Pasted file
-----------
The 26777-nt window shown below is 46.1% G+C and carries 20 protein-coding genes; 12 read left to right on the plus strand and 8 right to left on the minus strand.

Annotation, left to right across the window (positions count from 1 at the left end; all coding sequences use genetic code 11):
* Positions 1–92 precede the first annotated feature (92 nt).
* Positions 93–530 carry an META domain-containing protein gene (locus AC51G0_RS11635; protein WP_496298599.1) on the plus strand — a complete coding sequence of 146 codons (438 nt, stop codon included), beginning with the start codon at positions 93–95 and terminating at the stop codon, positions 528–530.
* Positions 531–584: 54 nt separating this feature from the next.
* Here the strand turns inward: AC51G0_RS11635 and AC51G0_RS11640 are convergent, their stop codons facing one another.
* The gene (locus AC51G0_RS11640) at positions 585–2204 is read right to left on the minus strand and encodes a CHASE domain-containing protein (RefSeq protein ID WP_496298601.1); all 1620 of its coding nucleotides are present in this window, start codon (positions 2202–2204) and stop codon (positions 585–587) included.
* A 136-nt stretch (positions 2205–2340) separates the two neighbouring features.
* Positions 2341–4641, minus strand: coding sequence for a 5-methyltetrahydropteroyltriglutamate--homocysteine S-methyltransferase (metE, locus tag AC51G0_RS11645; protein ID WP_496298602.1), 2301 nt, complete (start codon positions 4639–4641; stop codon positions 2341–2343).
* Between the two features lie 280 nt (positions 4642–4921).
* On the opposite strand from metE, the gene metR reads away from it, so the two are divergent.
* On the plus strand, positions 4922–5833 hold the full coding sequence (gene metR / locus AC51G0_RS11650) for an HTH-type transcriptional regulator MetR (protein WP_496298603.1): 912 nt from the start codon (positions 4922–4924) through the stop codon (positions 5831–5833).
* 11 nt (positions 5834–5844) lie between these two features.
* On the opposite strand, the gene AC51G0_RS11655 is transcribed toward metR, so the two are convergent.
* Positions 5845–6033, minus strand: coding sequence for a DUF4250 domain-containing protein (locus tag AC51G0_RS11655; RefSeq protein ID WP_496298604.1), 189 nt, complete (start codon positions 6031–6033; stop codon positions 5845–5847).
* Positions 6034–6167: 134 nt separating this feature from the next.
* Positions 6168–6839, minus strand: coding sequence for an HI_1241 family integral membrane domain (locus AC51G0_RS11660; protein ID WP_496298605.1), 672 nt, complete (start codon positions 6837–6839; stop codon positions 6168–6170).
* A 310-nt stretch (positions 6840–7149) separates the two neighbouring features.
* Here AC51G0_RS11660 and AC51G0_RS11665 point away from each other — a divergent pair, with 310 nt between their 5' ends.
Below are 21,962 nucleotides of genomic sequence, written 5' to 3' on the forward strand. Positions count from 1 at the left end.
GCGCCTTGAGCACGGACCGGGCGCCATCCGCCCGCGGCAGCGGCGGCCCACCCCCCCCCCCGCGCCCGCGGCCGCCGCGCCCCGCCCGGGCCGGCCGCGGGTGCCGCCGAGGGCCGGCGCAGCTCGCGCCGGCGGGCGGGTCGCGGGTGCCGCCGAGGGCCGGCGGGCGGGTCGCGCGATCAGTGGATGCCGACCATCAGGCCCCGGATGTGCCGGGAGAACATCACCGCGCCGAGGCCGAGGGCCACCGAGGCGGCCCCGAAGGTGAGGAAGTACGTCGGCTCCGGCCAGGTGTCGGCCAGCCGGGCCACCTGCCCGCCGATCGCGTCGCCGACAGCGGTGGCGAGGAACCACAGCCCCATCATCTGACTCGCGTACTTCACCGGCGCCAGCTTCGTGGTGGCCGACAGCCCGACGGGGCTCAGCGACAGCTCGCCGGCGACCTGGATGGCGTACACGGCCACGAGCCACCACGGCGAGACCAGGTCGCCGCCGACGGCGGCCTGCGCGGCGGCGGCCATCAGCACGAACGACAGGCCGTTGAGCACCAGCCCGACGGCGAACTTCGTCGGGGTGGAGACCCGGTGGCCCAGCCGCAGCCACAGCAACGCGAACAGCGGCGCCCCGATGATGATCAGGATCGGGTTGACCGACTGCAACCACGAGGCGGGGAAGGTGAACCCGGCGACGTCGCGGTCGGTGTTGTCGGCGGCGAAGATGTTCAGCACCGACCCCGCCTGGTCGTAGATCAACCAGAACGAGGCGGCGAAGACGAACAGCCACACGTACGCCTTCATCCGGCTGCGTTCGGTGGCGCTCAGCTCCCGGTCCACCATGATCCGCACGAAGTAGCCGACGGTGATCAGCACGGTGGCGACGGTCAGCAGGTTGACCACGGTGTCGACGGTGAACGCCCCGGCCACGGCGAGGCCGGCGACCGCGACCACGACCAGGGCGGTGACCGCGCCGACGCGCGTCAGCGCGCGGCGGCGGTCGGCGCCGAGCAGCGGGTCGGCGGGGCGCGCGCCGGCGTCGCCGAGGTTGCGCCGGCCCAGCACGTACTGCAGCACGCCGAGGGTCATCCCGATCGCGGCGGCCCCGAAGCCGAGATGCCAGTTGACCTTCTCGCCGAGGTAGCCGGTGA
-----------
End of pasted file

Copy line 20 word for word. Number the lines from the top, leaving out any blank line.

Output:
Below are 21,962 nucleotides of genomic sequence, written 5' to 3' on the forward strand. Positions count from 1 at the left end.